In 2017, US President Donald Trump said that his newest cause was stopping the attack on the “Judeo-Christian values” of “saying Merry Christmas.” For those of the Jewish faith, this was not a loving embrace of pluralism, or an attempt to show solidarity with Jews, but instead to attempt to make a long-standing erroneous claim that somehow Judaism and Christianity are the same — or worse, that Christianity is the rightful spiritual successor of Judaism.
Donald Trump didn’t obviously create the phrase, nor is the most famous person to use it. In fact, almost all western societies have embraced this term as a way to try to separate themselves from non-white societies.
Both Churchill and Eisenhower spoke about their belief that they were somehow defenders of the “Judeo-Christian” tradition. Even as a child of sixteen, Churchill seemingly spoke of his divine purpose to “save the empire” from non-Christian invading forces that would destroy them. President Eisenhower made the concept a household term in the United States when he connected it with the Founding Fathers in a 1952 speech:
“all men are endowed by their Creator.” In other words, our form of government has no sense unless it is founded in a deeply felt religious faith, and I don’t care what it is. With us of course it is the Judeo-Christian concept, but it must be a religion with all men created equal.”
Let’s make this clear now: while there is an early connection between Christianity and Judaism and one can easily argue correctly that very early Christianity was connected to the faith of Israel. However, that connection stopped almost immediately when the Hellenistic apologist Saul of Tarsus took over the religion and integrated it with Greek Paganism. This has been well documented by historians and theologians and is not a debate within modern circles of academia.
Despite this, the attempt to make unfounded claims that the religions are tied together are often combined with purposeful “fake news.” In his book “Paul: The Mind of the Apostle,” Christian writer A.N. Wilson claims that it was a historical “fact” that Religious Jews made the sign of the cross even before Jesus. He claims that they so “loved the Torah” that they would make the sign of the cross with the letter T, “from forehead to breast and across the shoulder.”
Anyone with a basic knowledge of history or language would know this is false: Jews didn’t obviously use the English language 2000 years ago, and the word TORAH in Hebrew is with a Tuf not the Letter “T.” This absurdity is of course embraced by the ignorant without a second thought.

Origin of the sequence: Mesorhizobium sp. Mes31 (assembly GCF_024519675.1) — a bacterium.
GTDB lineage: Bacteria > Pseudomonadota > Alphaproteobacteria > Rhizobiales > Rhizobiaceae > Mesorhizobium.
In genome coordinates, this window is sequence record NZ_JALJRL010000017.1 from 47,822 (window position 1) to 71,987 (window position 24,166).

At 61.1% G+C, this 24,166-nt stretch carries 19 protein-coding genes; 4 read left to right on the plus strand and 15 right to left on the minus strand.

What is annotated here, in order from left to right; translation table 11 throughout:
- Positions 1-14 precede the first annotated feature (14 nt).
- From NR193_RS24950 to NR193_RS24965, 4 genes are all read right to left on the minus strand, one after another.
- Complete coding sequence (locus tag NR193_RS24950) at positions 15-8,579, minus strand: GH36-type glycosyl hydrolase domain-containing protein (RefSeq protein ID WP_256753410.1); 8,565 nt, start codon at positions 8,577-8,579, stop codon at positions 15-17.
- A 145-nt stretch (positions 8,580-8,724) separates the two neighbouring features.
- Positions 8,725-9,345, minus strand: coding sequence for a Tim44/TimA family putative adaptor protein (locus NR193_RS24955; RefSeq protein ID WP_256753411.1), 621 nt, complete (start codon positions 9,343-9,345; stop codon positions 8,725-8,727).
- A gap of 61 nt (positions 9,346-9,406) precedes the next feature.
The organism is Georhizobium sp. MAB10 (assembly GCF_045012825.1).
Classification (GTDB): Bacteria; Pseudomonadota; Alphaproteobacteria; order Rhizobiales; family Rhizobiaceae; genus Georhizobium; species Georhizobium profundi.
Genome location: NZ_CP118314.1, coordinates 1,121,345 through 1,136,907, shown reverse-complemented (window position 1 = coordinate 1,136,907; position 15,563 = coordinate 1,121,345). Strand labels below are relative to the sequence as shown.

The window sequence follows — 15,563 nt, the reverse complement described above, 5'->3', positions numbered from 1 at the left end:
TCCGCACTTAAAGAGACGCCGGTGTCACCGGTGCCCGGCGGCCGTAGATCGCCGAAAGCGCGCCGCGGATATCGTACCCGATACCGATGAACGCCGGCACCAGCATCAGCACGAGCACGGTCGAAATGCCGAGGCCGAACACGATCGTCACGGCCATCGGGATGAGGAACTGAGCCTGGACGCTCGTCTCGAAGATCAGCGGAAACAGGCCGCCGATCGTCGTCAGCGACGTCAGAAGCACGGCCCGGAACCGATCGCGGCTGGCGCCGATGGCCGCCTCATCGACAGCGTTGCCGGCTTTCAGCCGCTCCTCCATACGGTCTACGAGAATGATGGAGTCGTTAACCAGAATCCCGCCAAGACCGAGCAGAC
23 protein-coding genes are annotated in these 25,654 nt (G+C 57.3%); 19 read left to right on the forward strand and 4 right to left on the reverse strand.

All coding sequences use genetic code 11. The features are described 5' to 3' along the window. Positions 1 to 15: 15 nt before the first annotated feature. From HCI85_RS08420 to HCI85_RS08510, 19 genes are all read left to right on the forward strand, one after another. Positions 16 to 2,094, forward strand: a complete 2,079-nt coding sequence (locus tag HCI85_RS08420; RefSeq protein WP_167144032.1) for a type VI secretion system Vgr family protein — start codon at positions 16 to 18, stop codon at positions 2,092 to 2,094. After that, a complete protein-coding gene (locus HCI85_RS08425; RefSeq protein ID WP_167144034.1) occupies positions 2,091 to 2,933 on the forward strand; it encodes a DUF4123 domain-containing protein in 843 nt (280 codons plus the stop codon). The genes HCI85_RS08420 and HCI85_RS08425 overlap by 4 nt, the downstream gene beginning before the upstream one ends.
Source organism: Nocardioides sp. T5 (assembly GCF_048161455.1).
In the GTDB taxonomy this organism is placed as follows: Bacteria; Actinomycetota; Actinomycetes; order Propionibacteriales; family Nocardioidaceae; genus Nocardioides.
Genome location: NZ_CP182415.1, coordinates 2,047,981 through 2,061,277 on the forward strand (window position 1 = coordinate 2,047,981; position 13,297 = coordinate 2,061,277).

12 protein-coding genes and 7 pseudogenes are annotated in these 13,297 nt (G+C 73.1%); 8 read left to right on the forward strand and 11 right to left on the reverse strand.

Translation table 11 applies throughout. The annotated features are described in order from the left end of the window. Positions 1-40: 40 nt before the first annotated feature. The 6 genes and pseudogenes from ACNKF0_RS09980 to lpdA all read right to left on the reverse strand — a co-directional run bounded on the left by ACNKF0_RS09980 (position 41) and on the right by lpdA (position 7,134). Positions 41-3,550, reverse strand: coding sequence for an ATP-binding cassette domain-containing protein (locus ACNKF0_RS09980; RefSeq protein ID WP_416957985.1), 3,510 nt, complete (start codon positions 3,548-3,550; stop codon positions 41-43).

Jewish Historian Stephen Feldman remarks that these falsehoods, are a result of nothing more than Christian dominance of Jews:
“The concept of a Judeo-Christian tradition that comfortably suggests that Judaism progresses into Christianity—that Judaism is somehow completed in Christianity. The concept of a Judeo-Christian tradition flows from the Christian theology of supersession, whereby the Christian covenant (or Testament) with God supersedes the Jewish one. Christianity, according to this myth, reforms and replaces Judaism. The myth therefore implies, first, that Judaism needs reformation and replacement, and second, that modern Judaism remains merely as a “relic”. Most importantly the myth of the Judeo-Christian tradition insidiously obscures the real and significant differences between Judaism and Christianity.”
The other obvious harm from these claims comes in the form of how modern Christians have used it as a way to dominate other religions and people besides Jews. The “Judeo-Christian” term is almost exclusively now in the hands of white Christian supremacists who believe that the USA, or “western society” is at a crossroads with other religions and belief systems. Many extremists in the United States see themselves sometimes not just as “white saviors” but defenders of the faith, modern Crusaders.
Joe Abrams remarks that the phrase “is now most often used to draw a line between imagined Christian values and a perceived (but false) threat of Muslim immigration.” This almost mirrors the hatred of Jews in the early part of the 20th century.
While Christianity is almost exclusively now a modern western invention, Judaism is a faith of the old world, of the Middle East. The Talmud, the essential constitution of Rabbinic Judaism is a creation of Rabbis that lived in Babylon and Jerusalem.
The two faiths are as far apart as cats and dogs, not just because of theology but because of the cultures that embraced them.
We suffer when people use this term because it makes the Jewish faith “part of the problem” of Christian hegemony, and causes the people of the world to identify Jews as a creation of Western Civilization — when in fact, we are often the victims of the attempt of westerners to dominate not only our faith, but our destiny. It falls into the lie that Jews are “white people,” when almost 50% of our world population are people of color — and even Ashkenazi Jews have never been accepted by the “white Christian” population of the United States and Europe.
Absolutely nothing good comes of this term.
We must be clear when we hear the phrase “Judeo-Christian”: It’s nothing less than a lie that hurts our people, our faith, and our causes.